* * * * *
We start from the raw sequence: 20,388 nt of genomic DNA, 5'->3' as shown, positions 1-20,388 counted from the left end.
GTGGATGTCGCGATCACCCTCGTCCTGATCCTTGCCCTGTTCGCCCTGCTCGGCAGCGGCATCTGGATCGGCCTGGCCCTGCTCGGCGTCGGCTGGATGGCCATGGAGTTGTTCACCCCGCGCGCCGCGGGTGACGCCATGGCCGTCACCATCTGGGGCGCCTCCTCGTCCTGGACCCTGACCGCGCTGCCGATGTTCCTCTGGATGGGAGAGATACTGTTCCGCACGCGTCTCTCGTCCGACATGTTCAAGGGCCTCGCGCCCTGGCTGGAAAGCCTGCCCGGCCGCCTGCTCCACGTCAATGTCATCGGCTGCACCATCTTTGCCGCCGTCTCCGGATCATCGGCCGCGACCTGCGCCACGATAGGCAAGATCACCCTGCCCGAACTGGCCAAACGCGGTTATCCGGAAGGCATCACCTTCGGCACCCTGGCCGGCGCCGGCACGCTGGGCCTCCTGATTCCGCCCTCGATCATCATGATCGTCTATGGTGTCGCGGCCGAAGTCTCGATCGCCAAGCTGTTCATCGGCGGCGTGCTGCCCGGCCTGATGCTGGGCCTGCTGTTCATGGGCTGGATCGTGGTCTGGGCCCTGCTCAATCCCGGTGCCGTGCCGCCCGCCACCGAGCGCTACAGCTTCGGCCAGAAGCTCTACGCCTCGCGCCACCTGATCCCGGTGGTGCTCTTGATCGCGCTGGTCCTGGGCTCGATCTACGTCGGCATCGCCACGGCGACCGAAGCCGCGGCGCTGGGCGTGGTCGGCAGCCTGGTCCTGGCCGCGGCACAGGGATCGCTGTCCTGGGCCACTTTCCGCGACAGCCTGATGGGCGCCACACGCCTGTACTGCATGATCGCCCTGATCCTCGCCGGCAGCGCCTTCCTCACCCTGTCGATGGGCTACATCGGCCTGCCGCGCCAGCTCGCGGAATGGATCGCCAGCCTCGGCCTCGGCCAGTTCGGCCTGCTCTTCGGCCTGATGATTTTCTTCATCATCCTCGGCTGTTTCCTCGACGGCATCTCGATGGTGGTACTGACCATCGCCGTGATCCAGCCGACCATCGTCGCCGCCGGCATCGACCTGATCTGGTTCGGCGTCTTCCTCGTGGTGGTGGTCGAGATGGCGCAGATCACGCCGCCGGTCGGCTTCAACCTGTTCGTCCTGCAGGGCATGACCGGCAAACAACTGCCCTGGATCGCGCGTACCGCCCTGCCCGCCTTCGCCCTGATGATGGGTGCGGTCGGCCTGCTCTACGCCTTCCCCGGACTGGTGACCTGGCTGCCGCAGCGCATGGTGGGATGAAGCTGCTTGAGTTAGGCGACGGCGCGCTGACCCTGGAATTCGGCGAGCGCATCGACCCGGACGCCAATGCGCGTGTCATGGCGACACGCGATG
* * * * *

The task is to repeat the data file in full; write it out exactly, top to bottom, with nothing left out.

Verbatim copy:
We start from the raw sequence: 20,388 nt of genomic DNA, 5'->3' as shown, positions 1-20,388 counted from the left end.
GTGGATGTCGCGATCACCCTCGTCCTGATCCTTGCCCTGTTCGCCCTGCTCGGCAGCGGCATCTGGATCGGCCTGGCCCTGCTCGGCGTCGGCTGGATGGCCATGGAGTTGTTCACCCCGCGCGCCGCGGGTGACGCCATGGCCGTCACCATCTGGGGCGCCTCCTCGTCCTGGACCCTGACCGCGCTGCCGATGTTCCTCTGGATGGGAGAGATACTGTTCCGCACGCGTCTCTCGTCCGACATGTTCAAGGGCCTCGCGCCCTGGCTGGAAAGCCTGCCCGGCCGCCTGCTCCACGTCAATGTCATCGGCTGCACCATCTTTGCCGCCGTCTCCGGATCATCGGCCGCGACCTGCGCCACGATAGGCAAGATCACCCTGCCCGAACTGGCCAAACGCGGTTATCCGGAAGGCATCACCTTCGGCACCCTGGCCGGCGCCGGCACGCTGGGCCTCCTGATTCCGCCCTCGATCATCATGATCGTCTATGGTGTCGCGGCCGAAGTCTCGATCGCCAAGCTGTTCATCGGCGGCGTGCTGCCCGGCCTGATGCTGGGCCTGCTGTTCATGGGCTGGATCGTGGTCTGGGCCCTGCTCAATCCCGGTGCCGTGCCGCCCGCCACCGAGCGCTACAGCTTCGGCCAGAAGCTCTACGCCTCGCGCCACCTGATCCCGGTGGTGCTCTTGATCGCGCTGGTCCTGGGCTCGATCTACGTCGGCATCGCCACGGCGACCGAAGCCGCGGCGCTGGGCGTGGTCGGCAGCCTGGTCCTGGCCGCGGCACAGGGATCGCTGTCCTGGGCCACTTTCCGCGACAGCCTGATGGGCGCCACACGCCTGTACTGCATGATCGCCCTGATCCTCGCCGGCAGCGCCTTCCTCACCCTGTCGATGGGCTACATCGGCCTGCCGCGCCAGCTCGCGGAATGGATCGCCAGCCTCGGCCTCGGCCAGTTCGGCCTGCTCTTCGGCCTGATGATTTTCTTCATCATCCTCGGCTGTTTCCTCGACGGCATCTCGATGGTGGTACTGACCATCGCCGTGATCCAGCCGACCATCGTCGCCGCCGGCATCGACCTGATCTGGTTCGGCGTCTTCCTCGTGGTGGTGGTCGAGATGGCGCAGATCACGCCGCCGGTCGGCTTCAACCTGTTCGTCCTGCAGGGCATGACCGGCAAACAACTGCCCTGGATCGCGCGTACCGCCCTGCCCGCCTTCGCCCTGATGATGGGTGCGGTCGGCCTGCTCTACGCCTTCCCCGGACTGGTGACCTGGCTGCCGCAGCGCATGGTGGGATGAAGCTGCTTGAGTTAGGCGACGGCGCGCTGACCCTGGAATTCGGCGAGCGCATCGACCCGGACGCCAATGCGCGTGTCATGGCGACACGCGATG